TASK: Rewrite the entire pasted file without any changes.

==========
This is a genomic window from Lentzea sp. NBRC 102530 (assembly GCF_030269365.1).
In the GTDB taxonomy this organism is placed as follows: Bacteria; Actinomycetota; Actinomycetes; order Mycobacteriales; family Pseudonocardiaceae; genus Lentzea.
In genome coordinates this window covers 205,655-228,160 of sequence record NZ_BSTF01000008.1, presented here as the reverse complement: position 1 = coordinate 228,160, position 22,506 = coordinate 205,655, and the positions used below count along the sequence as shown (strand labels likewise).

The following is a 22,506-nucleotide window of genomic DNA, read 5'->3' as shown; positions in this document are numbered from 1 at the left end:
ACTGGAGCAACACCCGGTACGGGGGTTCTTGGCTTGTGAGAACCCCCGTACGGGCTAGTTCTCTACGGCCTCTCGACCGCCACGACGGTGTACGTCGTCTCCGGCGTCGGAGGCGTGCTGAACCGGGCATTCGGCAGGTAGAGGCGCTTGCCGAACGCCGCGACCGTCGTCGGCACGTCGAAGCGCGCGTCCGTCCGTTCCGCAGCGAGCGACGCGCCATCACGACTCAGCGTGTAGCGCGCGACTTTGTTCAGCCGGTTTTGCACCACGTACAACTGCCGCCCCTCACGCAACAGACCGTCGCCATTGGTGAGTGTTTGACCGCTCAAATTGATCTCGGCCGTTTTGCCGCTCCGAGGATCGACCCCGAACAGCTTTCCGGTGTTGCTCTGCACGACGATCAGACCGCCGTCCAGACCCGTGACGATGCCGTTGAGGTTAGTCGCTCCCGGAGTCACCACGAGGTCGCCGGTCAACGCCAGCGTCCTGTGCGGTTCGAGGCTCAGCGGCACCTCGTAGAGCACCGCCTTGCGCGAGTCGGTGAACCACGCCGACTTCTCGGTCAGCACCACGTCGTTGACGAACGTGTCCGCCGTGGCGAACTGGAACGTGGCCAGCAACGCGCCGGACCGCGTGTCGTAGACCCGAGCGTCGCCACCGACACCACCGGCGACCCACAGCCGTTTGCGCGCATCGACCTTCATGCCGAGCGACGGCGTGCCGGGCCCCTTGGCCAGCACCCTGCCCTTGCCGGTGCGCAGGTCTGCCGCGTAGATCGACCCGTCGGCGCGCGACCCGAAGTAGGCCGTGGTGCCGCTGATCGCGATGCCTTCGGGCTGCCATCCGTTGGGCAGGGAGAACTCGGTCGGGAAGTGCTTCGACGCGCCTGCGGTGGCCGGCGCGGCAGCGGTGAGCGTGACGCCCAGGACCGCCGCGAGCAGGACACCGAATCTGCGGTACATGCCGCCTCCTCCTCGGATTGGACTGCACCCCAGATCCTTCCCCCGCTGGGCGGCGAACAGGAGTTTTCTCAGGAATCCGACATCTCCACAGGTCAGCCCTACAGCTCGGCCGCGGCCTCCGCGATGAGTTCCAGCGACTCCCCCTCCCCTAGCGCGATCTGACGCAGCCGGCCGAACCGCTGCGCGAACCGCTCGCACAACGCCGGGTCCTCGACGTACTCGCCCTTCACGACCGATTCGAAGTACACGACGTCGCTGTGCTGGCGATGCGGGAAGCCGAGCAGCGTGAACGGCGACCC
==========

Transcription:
This is a genomic window from Lentzea sp. NBRC 102530 (assembly GCF_030269365.1).
In the GTDB taxonomy this organism is placed as follows: Bacteria; Actinomycetota; Actinomycetes; order Mycobacteriales; family Pseudonocardiaceae; genus Lentzea.
In genome coordinates this window covers 205,655-228,160 of sequence record NZ_BSTF01000008.1, presented here as the reverse complement: position 1 = coordinate 228,160, position 22,506 = coordinate 205,655, and the positions used below count along the sequence as shown (strand labels likewise).

The following is a 22,506-nucleotide window of genomic DNA, read 5'->3' as shown; positions in this document are numbered from 1 at the left end:
ACTGGAGCAACACCCGGTACGGGGGTTCTTGGCTTGTGAGAACCCCCGTACGGGCTAGTTCTCTACGGCCTCTCGACCGCCACGACGGTGTACGTCGTCTCCGGCGTCGGAGGCGTGCTGAACCGGGCATTCGGCAGGTAGAGGCGCTTGCCGAACGCCGCGACCGTCGTCGGCACGTCGAAGCGCGCGTCCGTCCGTTCCGCAGCGAGCGACGCGCCATCACGACTCAGCGTGTAGCGCGCGACTTTGTTCAGCCGGTTTTGCACCACGTACAACTGCCGCCCCTCACGCAACAGACCGTCGCCATTGGTGAGTGTTTGACCGCTCAAATTGATCTCGGCCGTTTTGCCGCTCCGAGGATCGACCCCGAACAGCTTTCCGGTGTTGCTCTGCACGACGATCAGACCGCCGTCCAGACCCGTGACGATGCCGTTGAGGTTAGTCGCTCCCGGAGTCACCACGAGGTCGCCGGTCAACGCCAGCGTCCTGTGCGGTTCGAGGCTCAGCGGCACCTCGTAGAGCACCGCCTTGCGCGAGTCGGTGAACCACGCCGACTTCTCGGTCAGCACCACGTCGTTGACGAACGTGTCCGCCGTGGCGAACTGGAACGTGGCCAGCAACGCGCCGGACCGCGTGTCGTAGACCCGAGCGTCGCCACCGACACCACCGGCGACCCACAGCCGTTTGCGCGCATCGACCTTCATGCCGAGCGACGGCGTGCCGGGCCCCTTGGCCAGCACCCTGCCCTTGCCGGTGCGCAGGTCTGCCGCGTAGATCGACCCGTCGGCGCGCGACCCGAAGTAGGCCGTGGTGCCGCTGATCGCGATGCCTTCGGGCTGCCATCCGTTGGGCAGGGAGAACTCGGTCGGGAAGTGCTTCGACGCGCCTGCGGTGGCCGGCGCGGCAGCGGTGAGCGTGACGCCCAGGACCGCCGCGAGCAGGACACCGAATCTGCGGTACATGCCGCCTCCTCCTCGGATTGGACTGCACCCCAGATCCTTCCCCCGCTGGGCGGCGAACAGGAGTTTTCTCAGGAATCCGACATCTCCACAGGTCAGCCCTACAGCTCGGCCGCGGCCTCCGCGATGAGTTCCAGCGACTCCCCCTCCCCTAGCGCGATCTGACGCAGCCGGCCGAACCGCTGCGCGAACCGCTCGCACAACGCCGGGTCCTCGACGTACTCGCCCTTCACGACCGATTCGAAGTACACGACGTCGCTGTGCTGGCGATGCGGGAAGCCGAGCAGCGTGAACGGCGACCC